Muskie alumni had a unique opportunity to improve their leadership skills during the conference’s three days by participating in a program on adaptive leadership led by Marc Ross Manashil of CoInnovate Consulting and his team: Stefano Zordan, Chiara Rosselli, Inmaculada Macias Alonso and Tendai Mvuvu. The Adaptive Leadership framework was initially established at the Harvard Kennedy School and teaches leadership as a skill that can be used in a range of professional and community scenarios.  

Prof. Daniel Erdmann, the director and founder of the World Mediation Organization, and Lena Salame, a conflict management and mediation specialist provided additional support to participants.  

More than 20 alumni gave presentations about the successes and accomplishments they have made since going back to their home countries to continue improving their communities and professional fields. The presentations included a wide range of subjects, including visual arts, urban planning, and entrepreneurship in addition to technology and education. 

Muskie alumni participate in an exercise as part of the adaptive leadership workshop.

The Edmund S. Muskie Professional Fellowship Program is a professional development program funded by the U.S. Department of State since 2015 that provides emerging leaders of the Fulbright Program from Eastern Europe, the Caucasus, and Central Asia with the opportunity to gain real-world experience complementing and enriching their graduate studies in the United States.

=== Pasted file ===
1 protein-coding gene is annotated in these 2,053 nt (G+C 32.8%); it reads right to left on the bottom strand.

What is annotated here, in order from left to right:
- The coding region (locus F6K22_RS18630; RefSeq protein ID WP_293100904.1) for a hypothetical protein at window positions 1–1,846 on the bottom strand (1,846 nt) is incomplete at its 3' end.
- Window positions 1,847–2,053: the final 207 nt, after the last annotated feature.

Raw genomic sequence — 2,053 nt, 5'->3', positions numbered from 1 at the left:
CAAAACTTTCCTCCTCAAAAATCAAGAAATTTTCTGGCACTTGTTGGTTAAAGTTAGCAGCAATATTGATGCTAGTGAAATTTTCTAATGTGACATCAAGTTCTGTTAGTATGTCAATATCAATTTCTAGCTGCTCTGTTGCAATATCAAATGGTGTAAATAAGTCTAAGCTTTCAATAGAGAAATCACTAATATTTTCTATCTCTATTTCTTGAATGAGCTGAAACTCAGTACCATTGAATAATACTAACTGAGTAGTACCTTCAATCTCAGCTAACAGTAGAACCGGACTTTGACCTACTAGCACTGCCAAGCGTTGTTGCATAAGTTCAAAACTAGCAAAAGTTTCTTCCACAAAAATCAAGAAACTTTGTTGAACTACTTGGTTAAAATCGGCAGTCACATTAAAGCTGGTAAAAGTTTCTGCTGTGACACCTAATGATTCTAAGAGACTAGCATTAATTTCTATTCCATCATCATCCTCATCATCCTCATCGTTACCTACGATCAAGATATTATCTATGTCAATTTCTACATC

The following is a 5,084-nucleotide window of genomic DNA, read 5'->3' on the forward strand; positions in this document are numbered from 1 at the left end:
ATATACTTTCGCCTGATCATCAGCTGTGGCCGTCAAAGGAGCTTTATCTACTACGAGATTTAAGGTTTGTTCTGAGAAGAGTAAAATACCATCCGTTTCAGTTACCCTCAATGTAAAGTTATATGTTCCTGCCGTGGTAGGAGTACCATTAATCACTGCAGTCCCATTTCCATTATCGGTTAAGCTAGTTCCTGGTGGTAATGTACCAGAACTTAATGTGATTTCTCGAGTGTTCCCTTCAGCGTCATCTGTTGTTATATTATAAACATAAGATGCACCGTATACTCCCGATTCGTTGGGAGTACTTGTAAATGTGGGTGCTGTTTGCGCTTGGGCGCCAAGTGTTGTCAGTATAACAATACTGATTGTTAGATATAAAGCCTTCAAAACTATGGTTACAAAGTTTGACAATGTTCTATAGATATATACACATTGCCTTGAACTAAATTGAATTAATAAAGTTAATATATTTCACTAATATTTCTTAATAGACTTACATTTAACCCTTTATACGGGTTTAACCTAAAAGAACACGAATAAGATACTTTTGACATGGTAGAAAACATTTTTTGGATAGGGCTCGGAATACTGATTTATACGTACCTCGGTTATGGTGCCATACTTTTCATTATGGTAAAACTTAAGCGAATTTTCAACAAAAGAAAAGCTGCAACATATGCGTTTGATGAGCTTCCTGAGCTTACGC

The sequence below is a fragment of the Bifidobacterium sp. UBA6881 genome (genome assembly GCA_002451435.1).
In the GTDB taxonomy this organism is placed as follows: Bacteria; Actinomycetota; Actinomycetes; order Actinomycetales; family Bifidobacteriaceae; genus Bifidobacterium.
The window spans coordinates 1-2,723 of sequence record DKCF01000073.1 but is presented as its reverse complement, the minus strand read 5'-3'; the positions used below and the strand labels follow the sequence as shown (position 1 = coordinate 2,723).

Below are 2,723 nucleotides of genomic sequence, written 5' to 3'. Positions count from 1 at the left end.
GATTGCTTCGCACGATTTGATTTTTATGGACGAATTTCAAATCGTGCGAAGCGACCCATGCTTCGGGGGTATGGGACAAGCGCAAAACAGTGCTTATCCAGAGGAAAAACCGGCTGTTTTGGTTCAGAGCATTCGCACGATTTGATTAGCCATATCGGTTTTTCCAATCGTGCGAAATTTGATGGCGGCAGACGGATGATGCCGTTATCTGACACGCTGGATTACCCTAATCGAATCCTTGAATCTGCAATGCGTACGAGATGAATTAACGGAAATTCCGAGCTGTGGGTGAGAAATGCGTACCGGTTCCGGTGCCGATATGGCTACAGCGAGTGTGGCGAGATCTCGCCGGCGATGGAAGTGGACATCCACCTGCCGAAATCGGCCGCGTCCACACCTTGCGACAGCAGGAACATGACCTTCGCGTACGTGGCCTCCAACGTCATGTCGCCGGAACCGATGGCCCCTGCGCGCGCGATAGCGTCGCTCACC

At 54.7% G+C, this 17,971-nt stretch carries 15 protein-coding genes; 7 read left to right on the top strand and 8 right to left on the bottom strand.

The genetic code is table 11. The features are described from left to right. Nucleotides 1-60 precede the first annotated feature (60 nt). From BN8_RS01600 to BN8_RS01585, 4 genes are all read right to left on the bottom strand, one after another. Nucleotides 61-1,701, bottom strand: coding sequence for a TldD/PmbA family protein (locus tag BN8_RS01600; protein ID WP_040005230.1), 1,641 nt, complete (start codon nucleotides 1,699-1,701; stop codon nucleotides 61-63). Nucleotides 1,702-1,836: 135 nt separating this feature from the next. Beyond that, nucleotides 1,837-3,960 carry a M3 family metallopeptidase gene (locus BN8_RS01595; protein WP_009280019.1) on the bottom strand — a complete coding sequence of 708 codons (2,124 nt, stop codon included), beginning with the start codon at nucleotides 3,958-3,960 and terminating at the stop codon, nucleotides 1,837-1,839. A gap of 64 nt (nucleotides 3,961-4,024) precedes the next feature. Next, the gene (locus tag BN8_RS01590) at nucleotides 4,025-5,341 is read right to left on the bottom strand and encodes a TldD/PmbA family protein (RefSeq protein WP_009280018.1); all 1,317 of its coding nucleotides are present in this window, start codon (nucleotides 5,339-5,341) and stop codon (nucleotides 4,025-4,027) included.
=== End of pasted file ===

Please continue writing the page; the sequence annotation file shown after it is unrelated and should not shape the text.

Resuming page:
Since 1992, the U.S. Department of State has provided thousands of graduate school fellowships for students from across Eurasia in order to build democracies, strengthen the transition to market economies, and establish strong civil societies. Cultural Vistas has built upon that foundation by providing hands-on, professional skill-building opportunities across the United States for more than 380 Fulbright Scholars over the last eight years.  

During their time with the program, Muskie fellows attend a series of professional workshops, volunteer in their host communities, and acquire professional experience by completing a three-month fellowship with an organization in their field in the United States.  

Members of Alumni Council meet to discuss their achievements in Tbilisi, Georgia.

Five members of the outgoing Muskie Alumni Council got together to share about their accomplishments during the inaugural Muskie Alumni Council. Their term started in the fall of 2020 and paved the path for many more to make a difference in the Muskie region while fostering alumni collaboration on a global scale.